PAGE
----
Alphago Inspired Human Go Players to Think Outside the Box

Early this year, a novice Go player soundly defeated one of the best computer programs at the game. They did this by employing an approach developed with the help of a program scientists made to test the security of systems like KataGo for loopholes.

After AlphaGO’s historic win in 2016, human players have been praised for showing more incredible innovation. Human Go players have become less predictable in recent years, according to a study published in the journal PNAS by academics from the City University of Hong Kong and Yale.

Alphago Inspired Human Go Players to Think Outside the Box
Alphago Inspired Human Go Players to Think Outside the Box

According to the New Scientist, the study’s findings were based on analyzing more than 5.8 million Go movements from professional games played between 1950 and 2021. They developed a metric known as a “decision quality index,” or DQI, with a “superhuman” Go AI, a program that can play the game and rate the quality of any single move.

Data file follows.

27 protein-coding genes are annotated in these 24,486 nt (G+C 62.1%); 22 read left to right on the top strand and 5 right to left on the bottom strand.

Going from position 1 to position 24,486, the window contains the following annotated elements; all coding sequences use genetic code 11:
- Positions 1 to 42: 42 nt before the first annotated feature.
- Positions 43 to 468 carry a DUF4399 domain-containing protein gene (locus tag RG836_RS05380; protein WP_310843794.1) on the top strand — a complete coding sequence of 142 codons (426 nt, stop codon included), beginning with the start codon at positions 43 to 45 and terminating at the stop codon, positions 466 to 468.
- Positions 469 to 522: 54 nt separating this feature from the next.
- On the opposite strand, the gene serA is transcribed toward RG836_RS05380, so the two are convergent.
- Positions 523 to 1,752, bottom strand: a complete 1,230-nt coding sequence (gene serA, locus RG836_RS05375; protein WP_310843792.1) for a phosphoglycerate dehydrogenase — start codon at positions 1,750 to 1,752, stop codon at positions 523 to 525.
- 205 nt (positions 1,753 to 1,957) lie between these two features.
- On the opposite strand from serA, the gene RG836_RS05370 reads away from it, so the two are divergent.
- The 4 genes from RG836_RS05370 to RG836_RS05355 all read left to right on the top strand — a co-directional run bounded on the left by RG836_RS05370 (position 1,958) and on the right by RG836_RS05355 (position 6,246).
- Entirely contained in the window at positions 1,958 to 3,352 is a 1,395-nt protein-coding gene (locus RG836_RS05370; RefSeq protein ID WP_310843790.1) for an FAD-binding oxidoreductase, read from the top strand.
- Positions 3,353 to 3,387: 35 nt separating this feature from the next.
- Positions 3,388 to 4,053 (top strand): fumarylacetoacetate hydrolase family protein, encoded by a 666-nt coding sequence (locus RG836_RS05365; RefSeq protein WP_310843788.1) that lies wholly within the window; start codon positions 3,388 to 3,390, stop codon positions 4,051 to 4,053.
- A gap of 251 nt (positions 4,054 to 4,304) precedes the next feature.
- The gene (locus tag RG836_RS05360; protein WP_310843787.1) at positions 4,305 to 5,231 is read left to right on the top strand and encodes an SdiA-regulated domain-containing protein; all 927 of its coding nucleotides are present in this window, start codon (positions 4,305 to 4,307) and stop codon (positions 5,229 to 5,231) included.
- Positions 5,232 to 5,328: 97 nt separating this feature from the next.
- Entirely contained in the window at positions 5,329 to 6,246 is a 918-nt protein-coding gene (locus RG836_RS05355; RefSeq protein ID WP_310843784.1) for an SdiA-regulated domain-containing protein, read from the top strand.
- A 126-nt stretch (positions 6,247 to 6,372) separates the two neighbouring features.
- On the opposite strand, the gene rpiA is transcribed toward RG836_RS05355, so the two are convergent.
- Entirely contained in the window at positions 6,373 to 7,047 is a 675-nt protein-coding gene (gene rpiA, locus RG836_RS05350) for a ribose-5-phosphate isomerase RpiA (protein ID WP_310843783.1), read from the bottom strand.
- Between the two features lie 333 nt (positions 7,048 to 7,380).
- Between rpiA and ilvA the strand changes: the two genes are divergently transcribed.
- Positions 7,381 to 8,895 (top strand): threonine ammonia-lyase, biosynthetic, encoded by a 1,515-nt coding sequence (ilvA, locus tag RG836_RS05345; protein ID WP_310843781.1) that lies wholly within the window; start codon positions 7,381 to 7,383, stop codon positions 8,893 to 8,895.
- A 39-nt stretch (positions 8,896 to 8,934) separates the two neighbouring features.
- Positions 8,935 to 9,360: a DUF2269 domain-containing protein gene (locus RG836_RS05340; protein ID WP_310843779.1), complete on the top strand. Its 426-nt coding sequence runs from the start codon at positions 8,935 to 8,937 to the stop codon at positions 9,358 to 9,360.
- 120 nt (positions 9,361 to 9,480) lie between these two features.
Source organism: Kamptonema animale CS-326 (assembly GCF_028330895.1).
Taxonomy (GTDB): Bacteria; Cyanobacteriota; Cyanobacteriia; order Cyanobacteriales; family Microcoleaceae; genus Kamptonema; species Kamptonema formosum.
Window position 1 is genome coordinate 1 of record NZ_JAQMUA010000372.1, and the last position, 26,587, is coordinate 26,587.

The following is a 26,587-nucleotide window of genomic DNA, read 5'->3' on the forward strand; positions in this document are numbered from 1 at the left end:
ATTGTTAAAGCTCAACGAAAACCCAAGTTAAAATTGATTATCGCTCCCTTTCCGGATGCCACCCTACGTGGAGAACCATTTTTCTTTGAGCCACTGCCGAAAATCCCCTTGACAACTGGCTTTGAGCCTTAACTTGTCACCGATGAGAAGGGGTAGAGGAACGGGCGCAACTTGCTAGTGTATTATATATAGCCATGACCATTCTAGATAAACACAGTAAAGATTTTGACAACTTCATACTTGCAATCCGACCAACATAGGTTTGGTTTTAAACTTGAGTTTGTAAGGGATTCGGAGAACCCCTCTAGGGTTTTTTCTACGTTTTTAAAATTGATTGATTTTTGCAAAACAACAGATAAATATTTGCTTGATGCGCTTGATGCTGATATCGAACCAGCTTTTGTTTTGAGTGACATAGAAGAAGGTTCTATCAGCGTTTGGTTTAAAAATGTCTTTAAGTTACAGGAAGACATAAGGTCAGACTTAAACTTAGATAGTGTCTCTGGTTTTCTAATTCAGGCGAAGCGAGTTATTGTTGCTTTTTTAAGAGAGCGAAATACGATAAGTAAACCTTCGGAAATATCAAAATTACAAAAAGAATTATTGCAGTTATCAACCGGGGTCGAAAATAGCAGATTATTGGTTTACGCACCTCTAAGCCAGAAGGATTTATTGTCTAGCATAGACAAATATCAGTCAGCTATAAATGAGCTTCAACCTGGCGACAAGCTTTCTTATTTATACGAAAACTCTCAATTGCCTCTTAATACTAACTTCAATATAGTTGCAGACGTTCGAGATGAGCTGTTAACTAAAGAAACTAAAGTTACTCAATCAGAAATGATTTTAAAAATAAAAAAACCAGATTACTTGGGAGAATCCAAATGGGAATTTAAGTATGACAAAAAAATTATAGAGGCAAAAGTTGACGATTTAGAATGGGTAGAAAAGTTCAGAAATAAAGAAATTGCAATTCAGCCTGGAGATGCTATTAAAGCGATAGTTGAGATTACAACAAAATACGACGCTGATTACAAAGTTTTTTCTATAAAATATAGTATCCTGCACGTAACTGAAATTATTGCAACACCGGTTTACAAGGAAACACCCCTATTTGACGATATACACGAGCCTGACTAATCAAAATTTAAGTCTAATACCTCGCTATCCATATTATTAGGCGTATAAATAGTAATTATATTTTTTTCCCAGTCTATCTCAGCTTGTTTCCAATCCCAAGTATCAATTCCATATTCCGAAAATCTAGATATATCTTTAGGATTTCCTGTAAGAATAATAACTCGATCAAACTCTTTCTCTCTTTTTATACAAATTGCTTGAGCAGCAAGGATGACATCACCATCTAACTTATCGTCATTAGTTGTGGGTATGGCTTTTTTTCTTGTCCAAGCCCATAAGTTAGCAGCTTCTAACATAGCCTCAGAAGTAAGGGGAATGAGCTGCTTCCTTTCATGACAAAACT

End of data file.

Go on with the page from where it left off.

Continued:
The team concluded that professional play quality had not increased significantly from one year to the next before 2016 after assigning a DQI score to every activity in their dataset. The group saw a median annual DQI change of 0.2 in the positive direction at most.

The level of play declined in some years. Median DQI values have changed at a pace greater than 0.7 since 2018 when humanoid AIs first emerged. And throughout this period, the strategies used by professional players have become more creative. In 2018, players initiated a previously unseen play combination in 88% of games, up from 63% in 2015. The team writes

“Our findings suggest that the development of superhuman AI programs may have prompted human players to break away from traditional strategies and induced them to explore novel moves, which in turn may have improved their decision-making.” 

That’s a novel twist, to be sure, but it’s not counterintuitive, either. In an interview with the New Scientist, UC Berkeley professor Stuart Russel said, “it’s not surprising that players who train against machines will tend to make more moves that machines approve of.”